There is a plaque on the wall of a house in Loutra, near Rethymnon in Crete, commemorating the birthplace of Louis Tikas, one of the leaders of the 11,000 Colorado miners on strike in 1913-14 against the Rockefeller-owned Colorado Fuel and Iron Company. Tikas was murdered in cold blood by the Colorado National Guard on 20 April 1914 as part of what has become known as the Ludlow Massacre. A Terrible Unrest by Philip Duke is a historical novel published for the centenary of the massacre. It tells the story of the strike. The novel is a worthy tribute to Tikas and to the bravery of the miners. Duke combines historical figures and events with fictional characters. In so doing, he creates a powerful retelling of the strike where the narrative drives the reader on, even though the story is already known. Much of the narrative centres on a Cretan immigrant family, the Andrakises. We learn of how brutal life was in the company-owned towns, the conditions that led to the strike and the way the union organised, largely through the experiences of the Andrakises and their friends. This works well in showing what life was like for the strikers and their families in the Ludlow Colony. Duke handles the differences of opinion between strikers, their families and their union leaders sympathetically. He describes effectively how Rockefeller’s Colorado henchmen set out to crush the miners’ union, and how they were able to use the sheriffs, the Baldwin-Felts Detective Agency and even the state governor and the National Guard to try and break the miners’ resolve. Duke shows the miners defending themselves but that, even when that is with weapons, the state is always better armed and more violent. His depiction of how events unfold on the day of the Ludlow massacre is particularly memorable. The novel is at its best when it focuses on the mining community. But Duke’s attempts to tell the story from the viewpoint of a range of ruling class figures are less successful. His biggest weakness is that he does not do justice to the possibilities for solidarity action as news of the massacre spread. There is no sense of the insurrectionary mood in Southern Colorado or the potential for a national solidarity strike and the failure of the unions to act on that mood. For a novelist to claim to be “as historically accurate as possible” that is a failing. Nonetheless, this novel deserves a wide readership. Some 100 years ago Upton Sinclair was so enraged at what happened in this strike that he wrote “King Coal”. Philip Duke’s novel will help get a new generation equally as enraged. ~ Dave Gibson, Socialist Review : http://socialistreview.org.uk/393/terrible-unrest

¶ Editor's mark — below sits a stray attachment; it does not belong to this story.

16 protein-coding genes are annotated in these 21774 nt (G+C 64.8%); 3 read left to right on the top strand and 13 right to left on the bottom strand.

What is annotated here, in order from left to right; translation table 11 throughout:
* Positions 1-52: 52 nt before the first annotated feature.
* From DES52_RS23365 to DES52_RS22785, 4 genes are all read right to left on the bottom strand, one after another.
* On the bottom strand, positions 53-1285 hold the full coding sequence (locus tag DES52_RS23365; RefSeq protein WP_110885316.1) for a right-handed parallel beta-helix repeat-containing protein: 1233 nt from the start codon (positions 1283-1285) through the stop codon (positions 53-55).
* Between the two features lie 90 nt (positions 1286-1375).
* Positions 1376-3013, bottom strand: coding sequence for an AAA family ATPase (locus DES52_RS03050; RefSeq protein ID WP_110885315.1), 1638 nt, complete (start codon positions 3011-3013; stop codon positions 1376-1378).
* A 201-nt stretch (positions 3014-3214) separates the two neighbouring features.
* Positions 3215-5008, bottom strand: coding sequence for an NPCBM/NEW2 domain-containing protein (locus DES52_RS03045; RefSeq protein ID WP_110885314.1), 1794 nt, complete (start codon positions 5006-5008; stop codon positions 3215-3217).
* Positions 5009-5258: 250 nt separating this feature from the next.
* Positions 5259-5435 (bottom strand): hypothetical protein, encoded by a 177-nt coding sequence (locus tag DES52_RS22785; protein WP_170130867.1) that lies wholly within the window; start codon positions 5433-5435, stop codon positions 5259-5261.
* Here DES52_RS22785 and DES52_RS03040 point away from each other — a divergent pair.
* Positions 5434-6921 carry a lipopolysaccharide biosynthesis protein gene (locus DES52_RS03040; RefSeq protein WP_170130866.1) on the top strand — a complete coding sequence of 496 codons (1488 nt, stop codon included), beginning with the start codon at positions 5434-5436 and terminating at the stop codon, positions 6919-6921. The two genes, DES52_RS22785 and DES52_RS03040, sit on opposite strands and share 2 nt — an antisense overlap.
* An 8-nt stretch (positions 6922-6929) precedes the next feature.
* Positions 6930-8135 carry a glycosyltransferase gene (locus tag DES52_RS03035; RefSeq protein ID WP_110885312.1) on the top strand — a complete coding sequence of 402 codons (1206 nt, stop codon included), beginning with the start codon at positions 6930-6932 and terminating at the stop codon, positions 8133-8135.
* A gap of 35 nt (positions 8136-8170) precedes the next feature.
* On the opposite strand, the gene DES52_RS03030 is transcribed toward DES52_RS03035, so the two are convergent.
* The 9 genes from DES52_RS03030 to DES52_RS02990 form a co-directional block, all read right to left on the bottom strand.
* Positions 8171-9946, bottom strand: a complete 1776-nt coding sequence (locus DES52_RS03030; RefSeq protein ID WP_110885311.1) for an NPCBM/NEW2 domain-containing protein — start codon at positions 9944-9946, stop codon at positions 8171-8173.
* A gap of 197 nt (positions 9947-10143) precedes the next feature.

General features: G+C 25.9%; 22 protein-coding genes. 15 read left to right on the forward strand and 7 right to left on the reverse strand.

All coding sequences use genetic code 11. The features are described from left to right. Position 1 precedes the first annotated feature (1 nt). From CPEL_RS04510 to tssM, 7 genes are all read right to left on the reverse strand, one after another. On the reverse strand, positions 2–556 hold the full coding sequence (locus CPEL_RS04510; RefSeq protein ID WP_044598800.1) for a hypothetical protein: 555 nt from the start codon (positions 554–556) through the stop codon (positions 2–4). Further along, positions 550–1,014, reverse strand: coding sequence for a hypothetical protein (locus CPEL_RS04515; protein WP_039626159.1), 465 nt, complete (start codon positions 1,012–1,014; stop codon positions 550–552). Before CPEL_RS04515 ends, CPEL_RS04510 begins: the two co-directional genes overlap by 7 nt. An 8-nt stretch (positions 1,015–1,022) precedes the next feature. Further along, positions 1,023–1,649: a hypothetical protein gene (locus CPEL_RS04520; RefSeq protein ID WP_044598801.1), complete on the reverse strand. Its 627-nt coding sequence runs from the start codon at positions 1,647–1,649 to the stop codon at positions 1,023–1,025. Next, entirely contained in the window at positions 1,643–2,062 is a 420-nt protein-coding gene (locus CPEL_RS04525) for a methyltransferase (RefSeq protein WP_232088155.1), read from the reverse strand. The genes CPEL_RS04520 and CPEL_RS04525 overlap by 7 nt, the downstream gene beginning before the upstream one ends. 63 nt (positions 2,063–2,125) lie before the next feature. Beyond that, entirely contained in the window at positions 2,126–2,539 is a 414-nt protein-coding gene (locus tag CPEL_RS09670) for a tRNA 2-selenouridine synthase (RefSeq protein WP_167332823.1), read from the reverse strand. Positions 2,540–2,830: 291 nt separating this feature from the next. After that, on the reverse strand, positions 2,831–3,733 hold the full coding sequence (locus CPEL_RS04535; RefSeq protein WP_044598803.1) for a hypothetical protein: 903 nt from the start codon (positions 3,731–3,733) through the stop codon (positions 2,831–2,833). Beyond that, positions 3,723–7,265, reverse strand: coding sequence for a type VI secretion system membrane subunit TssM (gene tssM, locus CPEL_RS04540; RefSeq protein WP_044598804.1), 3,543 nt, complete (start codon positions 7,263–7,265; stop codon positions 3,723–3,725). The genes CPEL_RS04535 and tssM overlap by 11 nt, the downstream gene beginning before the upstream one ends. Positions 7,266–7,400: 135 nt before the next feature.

http://www.thefreelibrary.com/A+Terrible+Unrest.-a0372883049 Critique: The Colorado Coalfield War was a major labor uprising in Colorado between 1913 and 1914. It culminated in the Ludlow Strike, which ended as a massacre when the Colorado National Guard attacked a tent city occupied by striking coal miners. In retaliation for Ludlow, the miners armed themselves and attacked dozens of mines over the next ten days, destroying property and engaging in several skirmishes with the National Guard along a forty-mile front from Trinidad to Walsenburg. The entire strike would cost between sixty-nine and 199 lives. It was described as the "deadliest strike in the history of the United States" Philip Duke's deftly written novel based upon that horrific struggle is a gripping work of historical fiction and very highly recommended for community library collections. It should be noted that "A Terrible Unrest" is also available in a Kindle edition ($6.59). ~ Midwest book Review, http://www.thefreelibrary.com/A+Terrible+Unrest.-a0372883049
This gripping tale told with a masterly grasp is poignant and disturbing. It’s not a book you can easily put down. An unspeakable tragedy provides the backdrop to this novel about a murky and murderous corner of American History. Early last century, immigrants had little choice over what jobs they could take and miners had few rights. Spiro Andrakis, having scant hope of making a living in his native Crete, leaves with his new family for his part of the American Dream. Resistant at first to having anything to do with those who wish to unionise the miners, just wanting to work and earn his keep, he is swept up in historical currents too extreme to be ignored. The events leading up to the Ludlow Massacre are seen through the eyes of the Andrakis family. Phil Duke brings to his vivid canvas the larger-than-life characters who made the history that Spiro, Maria and their daughter Anna live through: John D. Rockefeller, Mother Jones, Governor Elias Milton Ammons, the Baldwin-Felts Detective Agency and the indomitable Louis Tikas, who also came from Crete and led the colliers in their strike. Professor Duke was a member of the archaeological team that excavated the scene of the massacre and is uniquely placed to blend fact with fiction in reminding us of the times of a terrible unrest. ~ M. C. Morison, author of Time Sphere.